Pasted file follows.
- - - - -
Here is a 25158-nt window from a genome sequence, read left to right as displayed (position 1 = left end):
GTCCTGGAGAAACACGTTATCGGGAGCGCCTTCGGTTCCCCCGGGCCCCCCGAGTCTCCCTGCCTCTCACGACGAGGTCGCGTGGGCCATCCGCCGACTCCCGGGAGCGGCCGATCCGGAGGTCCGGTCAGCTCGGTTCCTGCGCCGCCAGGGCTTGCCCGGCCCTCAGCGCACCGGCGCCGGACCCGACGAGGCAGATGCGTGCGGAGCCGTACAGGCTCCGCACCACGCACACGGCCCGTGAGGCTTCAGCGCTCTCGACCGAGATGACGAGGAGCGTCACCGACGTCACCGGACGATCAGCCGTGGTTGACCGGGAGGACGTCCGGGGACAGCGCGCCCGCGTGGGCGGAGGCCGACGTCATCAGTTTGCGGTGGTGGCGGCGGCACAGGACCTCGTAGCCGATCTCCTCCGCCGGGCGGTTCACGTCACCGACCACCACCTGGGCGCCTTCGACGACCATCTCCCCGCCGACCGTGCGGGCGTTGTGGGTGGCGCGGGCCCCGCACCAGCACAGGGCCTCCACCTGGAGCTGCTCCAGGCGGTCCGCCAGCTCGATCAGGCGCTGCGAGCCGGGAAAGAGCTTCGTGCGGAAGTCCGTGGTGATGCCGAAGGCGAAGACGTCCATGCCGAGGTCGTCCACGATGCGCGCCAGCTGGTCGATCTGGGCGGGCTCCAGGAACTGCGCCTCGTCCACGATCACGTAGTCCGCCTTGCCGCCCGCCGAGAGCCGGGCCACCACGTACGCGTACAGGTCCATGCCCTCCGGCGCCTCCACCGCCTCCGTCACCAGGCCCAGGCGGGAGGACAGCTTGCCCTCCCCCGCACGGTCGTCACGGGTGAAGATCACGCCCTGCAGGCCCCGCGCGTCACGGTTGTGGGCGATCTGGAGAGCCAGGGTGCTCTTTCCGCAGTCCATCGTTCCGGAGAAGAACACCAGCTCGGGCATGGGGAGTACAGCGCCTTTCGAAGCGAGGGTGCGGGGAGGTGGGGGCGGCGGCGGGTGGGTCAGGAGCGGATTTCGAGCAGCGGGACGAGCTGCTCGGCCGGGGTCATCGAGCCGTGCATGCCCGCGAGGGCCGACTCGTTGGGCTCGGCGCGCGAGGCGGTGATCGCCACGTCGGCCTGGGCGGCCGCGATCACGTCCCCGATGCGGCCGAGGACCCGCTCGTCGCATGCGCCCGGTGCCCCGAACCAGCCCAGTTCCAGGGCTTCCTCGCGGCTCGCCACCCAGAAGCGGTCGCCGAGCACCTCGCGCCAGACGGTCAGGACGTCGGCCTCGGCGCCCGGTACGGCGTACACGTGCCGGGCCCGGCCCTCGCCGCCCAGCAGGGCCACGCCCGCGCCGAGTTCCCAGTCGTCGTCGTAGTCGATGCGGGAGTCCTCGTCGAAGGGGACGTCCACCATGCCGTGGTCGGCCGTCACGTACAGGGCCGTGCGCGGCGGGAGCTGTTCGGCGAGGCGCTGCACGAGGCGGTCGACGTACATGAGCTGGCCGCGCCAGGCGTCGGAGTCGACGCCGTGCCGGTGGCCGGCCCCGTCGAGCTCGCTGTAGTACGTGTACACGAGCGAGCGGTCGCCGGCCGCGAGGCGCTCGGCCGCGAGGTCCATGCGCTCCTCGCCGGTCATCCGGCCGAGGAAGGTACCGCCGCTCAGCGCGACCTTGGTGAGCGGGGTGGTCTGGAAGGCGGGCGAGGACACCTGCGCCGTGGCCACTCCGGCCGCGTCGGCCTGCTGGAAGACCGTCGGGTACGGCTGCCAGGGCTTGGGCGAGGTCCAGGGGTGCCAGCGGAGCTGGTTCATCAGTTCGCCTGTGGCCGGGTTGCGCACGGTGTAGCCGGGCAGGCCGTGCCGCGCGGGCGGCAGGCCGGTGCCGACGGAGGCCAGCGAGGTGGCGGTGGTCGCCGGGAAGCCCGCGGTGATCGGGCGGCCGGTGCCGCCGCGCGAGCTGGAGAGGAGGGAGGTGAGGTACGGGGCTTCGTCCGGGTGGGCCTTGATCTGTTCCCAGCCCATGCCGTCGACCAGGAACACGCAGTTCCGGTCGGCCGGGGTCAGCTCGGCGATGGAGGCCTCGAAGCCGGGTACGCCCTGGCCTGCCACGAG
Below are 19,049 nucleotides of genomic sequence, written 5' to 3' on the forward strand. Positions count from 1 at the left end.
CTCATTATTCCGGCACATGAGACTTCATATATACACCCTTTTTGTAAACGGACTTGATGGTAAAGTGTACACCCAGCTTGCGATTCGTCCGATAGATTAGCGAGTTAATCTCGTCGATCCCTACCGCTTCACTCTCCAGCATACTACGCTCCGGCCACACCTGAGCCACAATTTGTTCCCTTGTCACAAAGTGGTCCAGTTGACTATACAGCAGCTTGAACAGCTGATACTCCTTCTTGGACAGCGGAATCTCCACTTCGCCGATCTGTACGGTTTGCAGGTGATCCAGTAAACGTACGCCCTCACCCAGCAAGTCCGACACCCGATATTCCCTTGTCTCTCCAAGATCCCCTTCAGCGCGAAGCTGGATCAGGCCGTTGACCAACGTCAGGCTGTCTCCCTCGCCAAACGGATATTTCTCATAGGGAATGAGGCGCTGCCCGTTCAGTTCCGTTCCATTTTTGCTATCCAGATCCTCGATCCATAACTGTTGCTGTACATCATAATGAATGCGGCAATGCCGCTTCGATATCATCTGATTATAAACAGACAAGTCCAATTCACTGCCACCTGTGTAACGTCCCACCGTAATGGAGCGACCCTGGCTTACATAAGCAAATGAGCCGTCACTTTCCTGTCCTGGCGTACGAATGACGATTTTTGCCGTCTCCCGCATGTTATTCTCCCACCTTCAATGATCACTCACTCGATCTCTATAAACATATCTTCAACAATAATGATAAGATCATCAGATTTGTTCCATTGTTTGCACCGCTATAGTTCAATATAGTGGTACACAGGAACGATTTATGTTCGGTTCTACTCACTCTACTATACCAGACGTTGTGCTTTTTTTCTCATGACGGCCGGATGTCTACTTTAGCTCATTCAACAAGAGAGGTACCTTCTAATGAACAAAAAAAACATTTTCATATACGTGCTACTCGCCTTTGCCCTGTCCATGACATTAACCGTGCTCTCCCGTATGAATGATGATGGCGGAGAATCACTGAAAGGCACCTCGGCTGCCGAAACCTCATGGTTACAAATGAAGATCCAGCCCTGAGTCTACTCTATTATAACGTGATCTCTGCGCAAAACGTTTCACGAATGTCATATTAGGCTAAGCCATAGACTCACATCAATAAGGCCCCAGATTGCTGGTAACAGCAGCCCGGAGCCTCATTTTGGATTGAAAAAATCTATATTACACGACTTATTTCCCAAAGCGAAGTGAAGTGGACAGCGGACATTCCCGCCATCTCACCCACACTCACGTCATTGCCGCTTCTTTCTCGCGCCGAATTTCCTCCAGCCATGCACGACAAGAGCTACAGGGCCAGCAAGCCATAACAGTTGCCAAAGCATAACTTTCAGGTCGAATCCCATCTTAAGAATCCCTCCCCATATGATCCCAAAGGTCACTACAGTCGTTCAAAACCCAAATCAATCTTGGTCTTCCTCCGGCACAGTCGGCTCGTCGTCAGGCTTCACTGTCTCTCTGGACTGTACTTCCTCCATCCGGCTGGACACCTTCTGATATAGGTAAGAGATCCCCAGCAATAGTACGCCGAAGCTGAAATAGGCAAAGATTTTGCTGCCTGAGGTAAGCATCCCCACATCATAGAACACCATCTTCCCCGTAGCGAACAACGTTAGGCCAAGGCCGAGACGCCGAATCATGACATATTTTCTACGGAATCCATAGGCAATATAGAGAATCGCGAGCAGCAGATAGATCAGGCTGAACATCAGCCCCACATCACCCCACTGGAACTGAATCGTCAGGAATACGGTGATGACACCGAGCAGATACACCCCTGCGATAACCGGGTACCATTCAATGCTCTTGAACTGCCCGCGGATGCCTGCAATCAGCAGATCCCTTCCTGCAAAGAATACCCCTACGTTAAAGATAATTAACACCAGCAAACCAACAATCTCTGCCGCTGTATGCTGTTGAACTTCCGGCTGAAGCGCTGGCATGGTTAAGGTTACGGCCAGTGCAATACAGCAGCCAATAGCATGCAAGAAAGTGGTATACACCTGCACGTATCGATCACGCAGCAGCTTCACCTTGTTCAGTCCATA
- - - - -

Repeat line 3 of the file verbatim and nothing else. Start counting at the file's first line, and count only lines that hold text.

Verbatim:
Below are 19,049 nucleotides of genomic sequence, written 5' to 3' on the forward strand. Positions count from 1 at the left end.